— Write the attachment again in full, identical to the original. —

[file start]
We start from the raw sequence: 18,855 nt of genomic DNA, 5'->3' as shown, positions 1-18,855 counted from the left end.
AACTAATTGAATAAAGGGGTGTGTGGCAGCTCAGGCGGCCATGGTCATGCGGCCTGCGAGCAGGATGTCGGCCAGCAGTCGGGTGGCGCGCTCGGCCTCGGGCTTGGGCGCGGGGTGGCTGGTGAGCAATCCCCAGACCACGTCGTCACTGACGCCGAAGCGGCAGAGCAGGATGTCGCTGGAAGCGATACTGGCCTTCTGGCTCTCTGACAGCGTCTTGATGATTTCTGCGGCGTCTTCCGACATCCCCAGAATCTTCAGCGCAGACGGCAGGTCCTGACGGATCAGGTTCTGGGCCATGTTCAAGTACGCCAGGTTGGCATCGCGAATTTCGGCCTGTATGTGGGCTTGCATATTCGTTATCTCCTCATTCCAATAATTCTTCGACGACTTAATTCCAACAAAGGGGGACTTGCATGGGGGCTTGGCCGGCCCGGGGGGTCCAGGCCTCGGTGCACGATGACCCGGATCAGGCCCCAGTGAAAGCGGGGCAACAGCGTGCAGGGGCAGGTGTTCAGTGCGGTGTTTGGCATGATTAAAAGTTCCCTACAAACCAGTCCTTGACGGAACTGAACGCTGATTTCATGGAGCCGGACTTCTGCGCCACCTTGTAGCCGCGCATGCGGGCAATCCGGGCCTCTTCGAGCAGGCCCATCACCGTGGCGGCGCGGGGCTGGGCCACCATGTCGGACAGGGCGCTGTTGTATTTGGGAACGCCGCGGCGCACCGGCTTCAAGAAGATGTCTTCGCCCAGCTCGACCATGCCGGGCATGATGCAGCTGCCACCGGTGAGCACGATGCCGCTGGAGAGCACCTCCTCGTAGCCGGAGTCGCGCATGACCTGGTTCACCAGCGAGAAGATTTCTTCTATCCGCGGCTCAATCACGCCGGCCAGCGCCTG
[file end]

We start from the raw sequence: 18,855 nt of genomic DNA, 5'->3' as shown, positions 1-18,855 counted from the left end.
AACTAATTGAATAAAGGGGTGTGTGGCAGCTCAGGCGGCCATGGTCATGCGGCCTGCGAGCAGGATGTCGGCCAGCAGTCGGGTGGCGCGCTCGGCCTCGGGCTTGGGCGCGGGGTGGCTGGTGAGCAATCCCCAGACCACGTCGTCACTGACGCCGAAGCGGCAGAGCAGGATGTCGCTGGAAGCGATACTGGCCTTCTGGCTCTCTGACAGCGTCTTGATGATTTCTGCGGCGTCTTCCGACATCCCCAGAATCTTCAGCGCAGACGGCAGGTCCTGACGGATCAGGTTCTGGGCCATGTTCAAGTACGCCAGGTTGGCATCGCGAATTTCGGCCTGTATGTGGGCTTGCATATTCGTTATCTCCTCATTCCAATAATTCTTCGACGACTTAATTCCAACAAAGGGGGACTTGCATGGGGGCTTGGCCGGCCCGGGGGGTCCAGGCCTCGGTGCACGATGACCCGGATCAGGCCCCAGTGAAAGCGGGGCAACAGCGTGCAGGGGCAGGTGTTCAGTGCGGTGTTTGGCATGATTAAAAGTTCCCTACAAACCAGTCCTTGACGGAACTGAACGCTGATTTCATGGAGCCGGACTTCTGCGCCACCTTGTAGCCGCGCATGCGGGCAATCCGGGCCTCTTCGAGCAGGCCCATCACCGTGGCGGCGCGGGGCTGGGCCACCATGTCGGACAGGGCGCTGTTGTATTTGGGAACGCCGCGGCGCACCGGCTTCAAGAAGATGTCTTCGCCCAGCTCGACCATGCCGGGCATGATGCAGCTGCCACCGGTGAGCACGATGCCGCTGGAGAGCACCTCCTCGTAGCCGGAGTCGCGCATGACCTGGTTCACCAGCGAGAAGATTTCTTCTATCCGCGGCTCAATCACGCCGGCCAGCGCCTG